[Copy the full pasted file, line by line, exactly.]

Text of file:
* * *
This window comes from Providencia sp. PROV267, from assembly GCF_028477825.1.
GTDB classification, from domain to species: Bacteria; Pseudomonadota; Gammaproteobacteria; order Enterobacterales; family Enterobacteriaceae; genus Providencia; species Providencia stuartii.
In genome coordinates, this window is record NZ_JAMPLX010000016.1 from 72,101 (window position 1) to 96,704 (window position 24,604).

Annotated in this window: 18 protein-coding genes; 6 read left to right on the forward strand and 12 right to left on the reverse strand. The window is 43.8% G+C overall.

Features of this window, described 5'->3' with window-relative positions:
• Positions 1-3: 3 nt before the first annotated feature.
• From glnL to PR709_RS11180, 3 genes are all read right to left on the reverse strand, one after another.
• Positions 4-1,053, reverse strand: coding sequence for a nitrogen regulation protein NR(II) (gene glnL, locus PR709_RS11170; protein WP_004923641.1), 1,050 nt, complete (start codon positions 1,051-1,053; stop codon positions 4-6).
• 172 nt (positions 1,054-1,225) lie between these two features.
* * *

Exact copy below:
This window comes from Providencia sp. PROV267, from assembly GCF_028477825.1.
GTDB classification, from domain to species: Bacteria; Pseudomonadota; Gammaproteobacteria; order Enterobacterales; family Enterobacteriaceae; genus Providencia; species Providencia stuartii.
In genome coordinates, this window is record NZ_JAMPLX010000016.1 from 72,101 (window position 1) to 96,704 (window position 24,604).

Annotated in this window: 18 protein-coding genes; 6 read left to right on the forward strand and 12 right to left on the reverse strand. The window is 43.8% G+C overall.

Features of this window, described 5'->3' with window-relative positions:
• Positions 1-3: 3 nt before the first annotated feature.
• From glnL to PR709_RS11180, 3 genes are all read right to left on the reverse strand, one after another.
• Positions 4-1,053, reverse strand: coding sequence for a nitrogen regulation protein NR(II) (gene glnL, locus PR709_RS11170; protein WP_004923641.1), 1,050 nt, complete (start codon positions 1,051-1,053; stop codon positions 4-6).
• 172 nt (positions 1,054-1,225) lie between these two features.